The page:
“I was an emergency physician for 23 years,” said another physician, a woman who appeared be in her 50s or 60s. “And during that time, I dealt with my stresses and all the anguish of the job by shoving it behind a wall. But at that 23-year point, I broke and ran. I burned out totally. I couldn’t take it anymore. And I think it was because I was not allowing myself to interact with my colleagues, because I was afraid of being seen as weak. I heard that in some of what the [Greek] chorus was saying, and in some of what Ajax was saying: That to be weak was worse than killing yourself. He opted to kill himself rather than be seen as broken.
“I really wish,” she continued, “that I could have had the kind of interaction that you people have described with my colleagues. … I lucked out and did not kill myself.”
For professional communities like ACEP, Greek tragedies “are a perfect Trojan horse to roll into the room,” Doerries said, “because no one’s expecting that this is what’s going to happen — that they are going to be sharing in this way.” But over the years, he has witnessed an incredible thing that occurs, Doerries told the retired physician, “where there’s a virtuous cycle of service, of sharing your story and naming something that other people don’t have the courage or tenacity in the middle of their careers to say out loud, and then giving them permission to acknowledge it exists.”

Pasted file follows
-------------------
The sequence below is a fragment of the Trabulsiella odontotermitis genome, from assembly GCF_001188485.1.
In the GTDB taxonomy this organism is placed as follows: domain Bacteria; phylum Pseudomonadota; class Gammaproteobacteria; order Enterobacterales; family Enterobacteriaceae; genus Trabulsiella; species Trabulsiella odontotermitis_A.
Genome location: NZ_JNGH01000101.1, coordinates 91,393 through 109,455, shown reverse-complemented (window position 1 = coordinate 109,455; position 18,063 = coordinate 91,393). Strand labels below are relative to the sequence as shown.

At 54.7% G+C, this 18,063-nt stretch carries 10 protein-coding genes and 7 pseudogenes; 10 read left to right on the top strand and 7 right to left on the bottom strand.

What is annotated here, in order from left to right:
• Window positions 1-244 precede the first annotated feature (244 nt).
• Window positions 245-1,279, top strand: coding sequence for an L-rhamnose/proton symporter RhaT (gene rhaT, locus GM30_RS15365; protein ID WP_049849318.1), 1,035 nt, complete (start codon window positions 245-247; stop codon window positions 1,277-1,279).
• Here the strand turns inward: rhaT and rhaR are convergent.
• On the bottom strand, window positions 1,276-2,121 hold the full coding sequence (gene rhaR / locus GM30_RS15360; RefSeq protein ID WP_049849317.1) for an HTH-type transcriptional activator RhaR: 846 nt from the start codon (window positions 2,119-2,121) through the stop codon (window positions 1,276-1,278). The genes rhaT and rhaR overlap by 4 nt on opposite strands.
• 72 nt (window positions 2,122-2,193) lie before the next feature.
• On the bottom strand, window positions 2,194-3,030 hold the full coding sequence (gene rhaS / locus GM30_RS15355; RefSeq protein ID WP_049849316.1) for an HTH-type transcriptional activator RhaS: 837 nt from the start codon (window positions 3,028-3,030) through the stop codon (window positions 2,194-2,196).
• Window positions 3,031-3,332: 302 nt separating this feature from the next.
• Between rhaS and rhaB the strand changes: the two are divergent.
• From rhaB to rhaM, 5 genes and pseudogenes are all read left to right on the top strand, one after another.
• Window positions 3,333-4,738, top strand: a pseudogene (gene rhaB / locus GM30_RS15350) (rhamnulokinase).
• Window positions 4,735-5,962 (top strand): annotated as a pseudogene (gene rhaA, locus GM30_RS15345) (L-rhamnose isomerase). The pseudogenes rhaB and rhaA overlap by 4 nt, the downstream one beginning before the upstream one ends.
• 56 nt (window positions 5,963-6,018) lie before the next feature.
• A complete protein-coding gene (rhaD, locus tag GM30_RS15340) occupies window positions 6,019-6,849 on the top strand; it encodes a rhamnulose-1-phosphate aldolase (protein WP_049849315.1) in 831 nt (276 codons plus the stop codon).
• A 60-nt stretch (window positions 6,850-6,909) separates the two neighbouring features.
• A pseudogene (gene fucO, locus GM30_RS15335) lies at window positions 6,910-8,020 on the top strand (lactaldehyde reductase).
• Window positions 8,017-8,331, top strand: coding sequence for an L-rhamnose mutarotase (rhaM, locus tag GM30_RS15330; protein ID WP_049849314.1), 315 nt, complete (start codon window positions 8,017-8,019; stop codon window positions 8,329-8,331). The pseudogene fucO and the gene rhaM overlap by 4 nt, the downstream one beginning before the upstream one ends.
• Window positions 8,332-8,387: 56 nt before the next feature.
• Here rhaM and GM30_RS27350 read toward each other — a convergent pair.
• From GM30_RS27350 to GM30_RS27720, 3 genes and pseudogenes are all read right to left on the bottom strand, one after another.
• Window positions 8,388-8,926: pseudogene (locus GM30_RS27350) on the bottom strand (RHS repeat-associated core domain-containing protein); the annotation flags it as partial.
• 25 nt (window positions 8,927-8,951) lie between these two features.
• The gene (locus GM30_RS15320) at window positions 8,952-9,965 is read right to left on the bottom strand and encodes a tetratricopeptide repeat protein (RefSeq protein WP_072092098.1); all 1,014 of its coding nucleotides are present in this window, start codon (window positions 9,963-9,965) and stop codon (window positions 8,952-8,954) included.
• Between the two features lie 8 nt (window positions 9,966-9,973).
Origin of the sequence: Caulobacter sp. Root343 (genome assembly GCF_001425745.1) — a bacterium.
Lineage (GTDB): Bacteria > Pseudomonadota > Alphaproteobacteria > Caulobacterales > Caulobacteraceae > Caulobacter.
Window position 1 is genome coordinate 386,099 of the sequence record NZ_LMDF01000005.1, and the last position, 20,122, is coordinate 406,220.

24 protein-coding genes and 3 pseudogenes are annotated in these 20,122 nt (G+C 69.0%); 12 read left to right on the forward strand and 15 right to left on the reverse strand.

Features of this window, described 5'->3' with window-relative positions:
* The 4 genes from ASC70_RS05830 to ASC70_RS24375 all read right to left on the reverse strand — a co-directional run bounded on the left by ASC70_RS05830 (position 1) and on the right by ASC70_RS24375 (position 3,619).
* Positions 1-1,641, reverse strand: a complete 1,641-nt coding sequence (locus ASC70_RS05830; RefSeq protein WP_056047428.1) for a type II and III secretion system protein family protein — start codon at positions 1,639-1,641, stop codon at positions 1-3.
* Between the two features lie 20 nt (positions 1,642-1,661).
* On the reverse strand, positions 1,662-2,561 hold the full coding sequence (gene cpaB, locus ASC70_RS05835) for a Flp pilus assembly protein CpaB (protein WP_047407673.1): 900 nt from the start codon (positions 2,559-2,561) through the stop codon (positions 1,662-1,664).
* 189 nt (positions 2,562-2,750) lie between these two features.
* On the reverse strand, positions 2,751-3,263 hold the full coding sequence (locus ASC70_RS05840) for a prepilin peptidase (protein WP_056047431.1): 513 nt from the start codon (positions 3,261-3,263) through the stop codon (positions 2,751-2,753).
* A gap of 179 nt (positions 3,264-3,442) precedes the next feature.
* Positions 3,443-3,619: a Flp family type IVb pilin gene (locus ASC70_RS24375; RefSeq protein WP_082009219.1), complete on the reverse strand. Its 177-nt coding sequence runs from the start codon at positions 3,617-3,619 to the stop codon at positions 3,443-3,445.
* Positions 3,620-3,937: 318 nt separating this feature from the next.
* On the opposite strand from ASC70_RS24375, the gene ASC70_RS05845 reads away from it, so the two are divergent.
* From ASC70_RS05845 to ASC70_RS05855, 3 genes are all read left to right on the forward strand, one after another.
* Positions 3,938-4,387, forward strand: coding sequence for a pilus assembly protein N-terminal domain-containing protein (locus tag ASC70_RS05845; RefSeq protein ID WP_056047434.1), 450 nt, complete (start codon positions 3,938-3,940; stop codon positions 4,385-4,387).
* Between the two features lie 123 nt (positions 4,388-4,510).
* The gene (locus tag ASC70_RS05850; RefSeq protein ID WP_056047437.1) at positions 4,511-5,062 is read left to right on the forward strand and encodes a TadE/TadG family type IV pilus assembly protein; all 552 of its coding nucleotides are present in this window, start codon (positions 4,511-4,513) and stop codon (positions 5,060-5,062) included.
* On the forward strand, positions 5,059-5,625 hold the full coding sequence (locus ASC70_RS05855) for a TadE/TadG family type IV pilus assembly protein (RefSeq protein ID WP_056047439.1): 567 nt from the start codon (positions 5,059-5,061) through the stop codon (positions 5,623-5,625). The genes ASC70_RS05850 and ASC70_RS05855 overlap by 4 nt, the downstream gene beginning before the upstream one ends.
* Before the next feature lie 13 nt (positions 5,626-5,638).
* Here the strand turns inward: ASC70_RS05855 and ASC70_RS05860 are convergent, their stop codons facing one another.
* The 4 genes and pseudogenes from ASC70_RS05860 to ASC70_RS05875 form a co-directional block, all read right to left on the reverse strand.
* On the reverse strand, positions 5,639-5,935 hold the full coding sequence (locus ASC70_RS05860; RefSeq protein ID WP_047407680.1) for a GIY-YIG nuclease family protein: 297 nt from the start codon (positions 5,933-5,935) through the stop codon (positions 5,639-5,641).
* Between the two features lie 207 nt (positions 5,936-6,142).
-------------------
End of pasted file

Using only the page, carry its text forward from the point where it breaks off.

In its nearly 12-year history, Theater of War Productions’ 20 programs have been presented to more than 300,000 people. With the move to Zoom, Doerries said, it’s as if they’ve discovered a new format that not only enlarges their audiences, but fundamentally changes them. One of the “superpowers” that has come from going digital is the ability to bring a diverse audience together, Doerries said. For an event in May, when the company presented readings from the Old Testament’s Book of Job, “we had more than 15,000 people show up from over 40 countries, talking across borders and boundaries.”
Theater of War brings big names to the stage — Bill Murray, Frances McDormand, and John Turturro all have performed in virtual productions this year — but from its beginning, the company’s model put the spotlight on the audience as much as, or more than, it does on the actors’ performances.
“In the past, there were days where we would perform in a homeless shelter in the morning and then at [New York City’s] Lincoln Center at night,” Doerries said. “And there was nothing I could do to impress upon the Lincoln Center audience the depth of the insights that came out of the homeless shelter, because of the whole hierarchy of culture and how we consume it and who has access to it.”